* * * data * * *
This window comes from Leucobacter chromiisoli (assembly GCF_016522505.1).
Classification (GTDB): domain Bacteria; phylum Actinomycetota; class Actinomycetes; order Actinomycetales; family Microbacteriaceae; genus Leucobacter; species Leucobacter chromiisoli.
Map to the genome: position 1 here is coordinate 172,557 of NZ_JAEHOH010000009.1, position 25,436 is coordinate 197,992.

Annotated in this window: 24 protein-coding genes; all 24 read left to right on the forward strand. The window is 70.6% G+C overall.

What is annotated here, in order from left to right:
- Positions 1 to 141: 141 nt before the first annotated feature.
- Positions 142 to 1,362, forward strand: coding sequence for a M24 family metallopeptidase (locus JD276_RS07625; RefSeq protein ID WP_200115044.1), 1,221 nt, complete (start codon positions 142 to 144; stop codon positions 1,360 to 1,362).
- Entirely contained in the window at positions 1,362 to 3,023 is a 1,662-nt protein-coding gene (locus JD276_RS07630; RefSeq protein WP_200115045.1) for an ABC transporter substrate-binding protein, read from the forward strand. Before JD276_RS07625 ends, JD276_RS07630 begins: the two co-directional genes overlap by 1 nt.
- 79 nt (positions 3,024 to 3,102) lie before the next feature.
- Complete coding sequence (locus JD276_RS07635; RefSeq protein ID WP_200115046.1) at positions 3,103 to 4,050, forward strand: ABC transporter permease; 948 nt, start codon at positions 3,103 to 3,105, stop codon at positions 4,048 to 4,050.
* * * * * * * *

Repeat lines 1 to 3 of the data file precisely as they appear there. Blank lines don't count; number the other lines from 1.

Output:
This window comes from Leucobacter chromiisoli (assembly GCF_016522505.1).
Classification (GTDB): domain Bacteria; phylum Actinomycetota; class Actinomycetes; order Actinomycetales; family Microbacteriaceae; genus Leucobacter; species Leucobacter chromiisoli.
Map to the genome: position 1 here is coordinate 172,557 of NZ_JAEHOH010000009.1, position 25,436 is coordinate 197,992.